Working with the file system is too verbose. Let’s make it more like JQuery!

Working with the file system in Python is too verbose.


Every time I want to do something with files I need to remember whether it’s the `os` or `sys` library that I need to import. I need to remember or look up half a dozen other functions to grab particular bits of metadata from those files.

I’ve written countless nested loops or recursive functions to walk the tree of files over the years.

And often I want to do something quick to a bunch of files, start writing shell-script. Then realize I hate and can’t remember shell-script and think it would be so much easier in Python. Then I open the editor to try to write my code in python, and I realize it’s too much trouble and go back to mashing around in bash again.

And then I remembered JQuery with its refreshingly easy abstractions for maneuvering in, and manipulating a tagged tree-shaped data-structure. And the file-system is just a tree, right? So why does it have to be hard? Why shouldn’t working with files just be like working with JQuery?

This is such an obvious idea, I’m sure someone must have done it.

But I couldn’t find it. So I had to write it myself a couple of months ago.

So, let me present … FSQuery . Now available on PyPI and GitHub.

Here’s what it looks like :

from fsquery import FSQuery

fsq = FSQuery(path).Match(".js$").NoFollow("vendor").FileOnly()  
for n in fsq :
    print n.abs

You create an FSQuery object with a path to the root of the files you’re interested in. You then load up extra filters / queries on the query by chaining them together.

Finally you can treat the whole thing as an iterable collection and loop through its results.

It returns object of class FSNode, which represent nodes in the file-system, either files or directories. The modifier FileOnly(), restricts the query to only return files. You only need to add this once to the query.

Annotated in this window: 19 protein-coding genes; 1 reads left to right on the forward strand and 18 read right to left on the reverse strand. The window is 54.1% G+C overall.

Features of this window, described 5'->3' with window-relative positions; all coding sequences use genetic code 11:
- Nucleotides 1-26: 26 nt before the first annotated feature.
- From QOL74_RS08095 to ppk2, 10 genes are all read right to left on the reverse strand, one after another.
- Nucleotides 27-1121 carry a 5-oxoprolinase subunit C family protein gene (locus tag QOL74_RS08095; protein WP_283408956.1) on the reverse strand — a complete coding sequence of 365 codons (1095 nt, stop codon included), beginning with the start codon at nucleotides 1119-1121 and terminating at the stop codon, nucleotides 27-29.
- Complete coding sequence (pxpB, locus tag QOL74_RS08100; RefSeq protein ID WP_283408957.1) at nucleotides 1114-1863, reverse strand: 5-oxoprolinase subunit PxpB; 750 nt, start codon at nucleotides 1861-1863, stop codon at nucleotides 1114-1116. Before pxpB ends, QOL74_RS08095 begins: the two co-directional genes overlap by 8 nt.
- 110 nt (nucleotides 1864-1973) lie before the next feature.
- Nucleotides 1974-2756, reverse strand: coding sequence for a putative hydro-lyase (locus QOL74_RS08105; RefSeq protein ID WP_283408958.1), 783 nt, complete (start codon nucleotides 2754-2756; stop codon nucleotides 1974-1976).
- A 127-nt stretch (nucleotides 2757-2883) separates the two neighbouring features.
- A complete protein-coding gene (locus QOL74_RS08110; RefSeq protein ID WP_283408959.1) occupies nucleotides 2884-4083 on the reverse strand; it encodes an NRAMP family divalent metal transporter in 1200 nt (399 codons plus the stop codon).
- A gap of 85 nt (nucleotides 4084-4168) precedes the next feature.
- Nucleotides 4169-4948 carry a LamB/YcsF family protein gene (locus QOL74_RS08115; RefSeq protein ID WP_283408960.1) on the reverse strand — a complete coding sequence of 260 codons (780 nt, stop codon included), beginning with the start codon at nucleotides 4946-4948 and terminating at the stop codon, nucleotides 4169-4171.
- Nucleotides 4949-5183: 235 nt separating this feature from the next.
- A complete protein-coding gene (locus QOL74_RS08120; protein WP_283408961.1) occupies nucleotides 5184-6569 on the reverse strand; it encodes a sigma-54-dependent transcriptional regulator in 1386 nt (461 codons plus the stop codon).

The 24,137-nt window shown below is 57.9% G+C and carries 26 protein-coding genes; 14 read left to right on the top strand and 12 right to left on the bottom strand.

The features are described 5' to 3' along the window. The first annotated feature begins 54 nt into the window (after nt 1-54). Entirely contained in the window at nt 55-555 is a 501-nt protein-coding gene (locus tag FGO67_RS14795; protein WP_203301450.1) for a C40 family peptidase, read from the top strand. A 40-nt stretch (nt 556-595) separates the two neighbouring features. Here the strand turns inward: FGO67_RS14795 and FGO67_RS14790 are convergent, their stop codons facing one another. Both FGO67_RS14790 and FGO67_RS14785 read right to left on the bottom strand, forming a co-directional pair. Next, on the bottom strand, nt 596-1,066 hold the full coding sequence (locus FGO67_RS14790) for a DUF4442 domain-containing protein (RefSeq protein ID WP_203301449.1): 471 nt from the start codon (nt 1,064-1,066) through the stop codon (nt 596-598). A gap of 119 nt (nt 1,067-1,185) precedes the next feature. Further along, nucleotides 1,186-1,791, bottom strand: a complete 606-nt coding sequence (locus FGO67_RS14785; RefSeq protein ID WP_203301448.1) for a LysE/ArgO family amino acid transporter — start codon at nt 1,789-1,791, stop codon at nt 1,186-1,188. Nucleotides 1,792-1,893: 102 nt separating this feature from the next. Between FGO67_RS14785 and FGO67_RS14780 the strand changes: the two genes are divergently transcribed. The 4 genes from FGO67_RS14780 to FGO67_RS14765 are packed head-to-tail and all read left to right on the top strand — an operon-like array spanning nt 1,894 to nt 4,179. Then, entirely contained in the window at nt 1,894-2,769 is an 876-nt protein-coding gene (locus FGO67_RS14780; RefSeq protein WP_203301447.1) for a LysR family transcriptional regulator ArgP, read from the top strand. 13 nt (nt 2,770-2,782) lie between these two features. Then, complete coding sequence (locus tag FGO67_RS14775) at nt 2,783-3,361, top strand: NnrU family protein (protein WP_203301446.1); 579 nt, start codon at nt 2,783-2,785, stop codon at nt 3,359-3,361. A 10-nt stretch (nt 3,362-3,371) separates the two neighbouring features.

The NoFollow() method tells the query to avoid directories that match the name. But has no effect on file names. In the above example, “vendor.txt” would still be included in the results if that file is anywhere other than under the vendor directory. (This beats just piping find through grep in the terminal.) You can add as many NoFollow filters as you like to a query.

On the other hand, Match() is an inclusive filter. Only files whose names are explicitly matched end up in the results. However, this filter isn’t applied to directories. FQuery will still explore and return directories whether they match this or not. You will usually want to combine a Match with a FilesOnly to get the effect you want (eg. in this case, all the .js files anywhere except under the vendor directory)

We can even look inside files with the Contains filter, eg.

fsq = FSQuery(path).NoFollow("vendor").Ext("py").Contains("GNU Lesser General Public License").FileOnly()

Note that this is implemented purely in Python in a very non efficient way. (Ie. I just open up each file and run through it looking for the string.) It can be slow with large chunks of the file system.

Note also the Ext() filter for file-name extensions. This is easier than regexing the whole file-name if you’re just looking for files of type “py”. Be aware that if you try to have two Ext() filters on the same query, you will get no files returned. No file can have two different extensions at the same time.

More documentation, and more advanced tricks can be seen on the GitHub site. This is also the first library I’ve put on PyPI. So installing in your own project is as simple as

pip install fsquery

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